Excerpts from a sermon given yesterday by the Rev. Kenneth H. Greene at A.P. Shaw United Methodist Church in the District of Columbia.
We can usually tell what kind of work people do by the way that they dress. The world knows how to dress for success. And on how we dress, Isaiah [61: 10] has something to tell us this morning: “I gratefully rejoice in the Lord, [for] God has clothed me with a garment of salvation, he has covered me with a robe of righteousness.”
We must be clothed in holy attire, and not just on Sunday morning. We don’t have any problem dressing up on Sunday, when folks don’t see us. When we leave the church and go on our jobs, ride the bus, or get in our car, have we changed our garments? I heard the other day about an angry motorist, still in his church clothes. The other driver told me, “I just witnessed what I thought was a Christian. What he said to me was not becoming of a Christian.”
Clothes make a statement on who we are or who we’d like to be. So during Christmas, some children want to have power. They say, “Mama, get me a Superman suit.” Then you see their little characters change. They put on the Power Rangers, the ninja, and they swing their hands like this. Even Batman.
A columnist the other day was talking about the clothes that will be fashionable for the next millennium. I don’t have a problem with a lot of styles. I try to be very much in style myself. I work hard at it, you know. But if you say you are a Christian young lady, you don’t go to work in the morning with a neck line down here, or sit down with a dress that goes way up here. Now, that’s my opinion, and it’s a little old-fashioned talk… . Men, I’m talking about you, too. You don’t wear your britches so tight.
The columnist’s advice was you dress not necessarily for position, but you dress for what you would like to acquire. If you want to move up, you act and dress like it. You get to work before the time, and leave a few minutes after closing. Don’t work three minutes and drink coffee 10 minutes… .
So here in the Scripture we read of how God clothes us. We are getting ready for the Advent season, we are preparing to decorate the church to be beautiful, and we will dress our children up and make ourselves look nice. But what about dressing up our souls? Clothes do not make the person. If you are a devil, you are just a dressed-up devil. If you are a liar, you are just a good-looking liar.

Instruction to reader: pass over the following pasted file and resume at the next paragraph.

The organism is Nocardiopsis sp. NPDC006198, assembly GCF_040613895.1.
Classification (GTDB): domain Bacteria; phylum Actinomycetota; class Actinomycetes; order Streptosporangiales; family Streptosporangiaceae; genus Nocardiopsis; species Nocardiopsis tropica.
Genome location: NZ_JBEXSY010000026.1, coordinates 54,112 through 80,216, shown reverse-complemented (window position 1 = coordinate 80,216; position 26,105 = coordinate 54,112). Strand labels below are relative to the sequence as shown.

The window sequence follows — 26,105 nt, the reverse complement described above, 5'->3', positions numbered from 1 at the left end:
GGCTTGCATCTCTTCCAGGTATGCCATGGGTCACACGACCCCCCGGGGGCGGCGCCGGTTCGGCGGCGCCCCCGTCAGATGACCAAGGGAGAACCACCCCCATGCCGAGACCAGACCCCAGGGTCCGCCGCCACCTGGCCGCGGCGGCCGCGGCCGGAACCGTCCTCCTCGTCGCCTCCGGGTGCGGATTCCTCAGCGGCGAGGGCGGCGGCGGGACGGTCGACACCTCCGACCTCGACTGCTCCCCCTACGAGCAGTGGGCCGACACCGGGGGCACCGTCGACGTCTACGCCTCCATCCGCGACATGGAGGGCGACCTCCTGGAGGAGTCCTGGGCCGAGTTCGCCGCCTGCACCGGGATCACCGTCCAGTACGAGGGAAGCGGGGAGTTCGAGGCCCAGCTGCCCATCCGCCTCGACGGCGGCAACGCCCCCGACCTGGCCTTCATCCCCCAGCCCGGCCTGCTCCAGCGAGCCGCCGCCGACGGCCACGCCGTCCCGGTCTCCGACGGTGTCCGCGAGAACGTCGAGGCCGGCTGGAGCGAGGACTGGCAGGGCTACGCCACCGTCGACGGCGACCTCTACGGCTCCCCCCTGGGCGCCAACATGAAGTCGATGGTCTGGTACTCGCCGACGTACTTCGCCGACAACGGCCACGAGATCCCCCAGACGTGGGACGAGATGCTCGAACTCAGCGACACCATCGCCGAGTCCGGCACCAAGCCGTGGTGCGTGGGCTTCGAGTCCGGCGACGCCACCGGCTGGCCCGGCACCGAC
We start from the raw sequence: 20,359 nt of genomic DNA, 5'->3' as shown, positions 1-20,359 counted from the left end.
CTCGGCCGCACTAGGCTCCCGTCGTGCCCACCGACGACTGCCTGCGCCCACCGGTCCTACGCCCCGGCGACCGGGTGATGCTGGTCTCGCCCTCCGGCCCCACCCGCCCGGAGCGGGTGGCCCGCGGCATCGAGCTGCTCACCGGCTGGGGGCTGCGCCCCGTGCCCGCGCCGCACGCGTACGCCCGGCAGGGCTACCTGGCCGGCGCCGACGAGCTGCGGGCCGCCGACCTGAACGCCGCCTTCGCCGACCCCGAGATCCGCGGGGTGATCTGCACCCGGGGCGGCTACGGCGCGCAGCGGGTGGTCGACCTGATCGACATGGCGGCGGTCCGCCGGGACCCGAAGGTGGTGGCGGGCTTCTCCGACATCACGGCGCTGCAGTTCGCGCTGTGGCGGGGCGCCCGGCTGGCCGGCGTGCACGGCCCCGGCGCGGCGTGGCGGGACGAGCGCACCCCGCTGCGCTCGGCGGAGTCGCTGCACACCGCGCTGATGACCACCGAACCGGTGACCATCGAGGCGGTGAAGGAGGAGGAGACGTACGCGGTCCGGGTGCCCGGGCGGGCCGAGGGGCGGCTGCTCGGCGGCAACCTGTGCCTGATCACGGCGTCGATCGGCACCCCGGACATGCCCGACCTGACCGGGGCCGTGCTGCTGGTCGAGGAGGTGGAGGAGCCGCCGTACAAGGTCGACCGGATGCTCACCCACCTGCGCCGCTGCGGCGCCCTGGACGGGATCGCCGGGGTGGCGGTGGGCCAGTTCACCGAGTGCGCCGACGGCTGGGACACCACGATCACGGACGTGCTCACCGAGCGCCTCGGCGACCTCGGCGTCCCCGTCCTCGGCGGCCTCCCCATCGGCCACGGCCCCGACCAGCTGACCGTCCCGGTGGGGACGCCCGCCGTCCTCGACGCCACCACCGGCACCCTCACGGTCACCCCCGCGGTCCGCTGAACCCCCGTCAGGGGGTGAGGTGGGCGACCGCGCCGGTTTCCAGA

We read Isaiah, and he says, “Glory, glory to God.” A gracious God, the God of all people, and a God who does not leave our imperfections exposed. God covers us with His garments. He covers us with the clothes of salvation, the robe of righteousness. He dresses us up spiritually so we can be ready for this evil world.
Paul says, “Put on Jesus Christ. Make no provision for your fleshly desire, but put on the clothing of Christ.” God sent His son into the world as a naked infant, so He could clothe all who were lost. Church, we need to tell folk on this Advent season, we need to thank God for dressing us up. When we said “yes” to God, and become obedient to His will and become His servants, He dresses us up. He gives us the wardrobe of salvation. He says, “Go tell everybody that love is among us.”
Brothers and sisters, if you love the Lord, then like John the Baptist [John 1: 19-28] you have to “cry out in the wilderness,” cry out in the streets, in the apartment and even on your job and at the bus stop. He lives, I know Jesus lives. Isaiah tells us this morning that God has already clothed us with the garments of salvation.
We have an obligation, when He clothes us up, for our attitudes to change. We were asleep in sin, and He woke us up in righteousness. We need to tell boys and girls: “Don’t put your trust in drugs. They only bring you down, down, down.” … When you’ve met Jesus, when you’ve dressed up, let it show in your relationships. Christmas is not about us, it is about the Savior.
Next week: a sermon by the Rev. Neil Smith at Faith Presbyterian Church in Alexandria.